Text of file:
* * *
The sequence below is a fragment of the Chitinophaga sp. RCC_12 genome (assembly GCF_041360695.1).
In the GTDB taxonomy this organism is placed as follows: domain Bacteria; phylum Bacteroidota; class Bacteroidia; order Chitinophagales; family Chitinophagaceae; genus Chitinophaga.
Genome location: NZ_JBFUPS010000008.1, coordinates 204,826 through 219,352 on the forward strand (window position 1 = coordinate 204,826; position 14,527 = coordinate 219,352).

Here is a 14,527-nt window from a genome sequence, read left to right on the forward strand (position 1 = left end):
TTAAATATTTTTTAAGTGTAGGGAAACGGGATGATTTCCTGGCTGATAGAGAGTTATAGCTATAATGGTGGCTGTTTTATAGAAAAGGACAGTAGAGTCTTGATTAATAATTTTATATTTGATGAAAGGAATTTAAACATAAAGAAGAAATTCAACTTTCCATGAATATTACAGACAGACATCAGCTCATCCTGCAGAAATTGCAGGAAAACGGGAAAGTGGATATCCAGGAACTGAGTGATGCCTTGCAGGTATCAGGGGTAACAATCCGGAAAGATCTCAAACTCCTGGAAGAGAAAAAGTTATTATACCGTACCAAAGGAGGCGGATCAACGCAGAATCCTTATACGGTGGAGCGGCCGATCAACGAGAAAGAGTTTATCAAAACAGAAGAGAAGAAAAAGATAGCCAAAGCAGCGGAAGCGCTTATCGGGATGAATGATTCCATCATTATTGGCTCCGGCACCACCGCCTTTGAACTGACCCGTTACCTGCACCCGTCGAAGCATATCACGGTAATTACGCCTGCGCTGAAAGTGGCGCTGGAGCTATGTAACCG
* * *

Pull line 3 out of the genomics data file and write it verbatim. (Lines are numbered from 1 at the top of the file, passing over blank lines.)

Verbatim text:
Genome location: NZ_JBFUPS010000008.1, coordinates 204,826 through 219,352 on the forward strand (window position 1 = coordinate 204,826; position 14,527 = coordinate 219,352).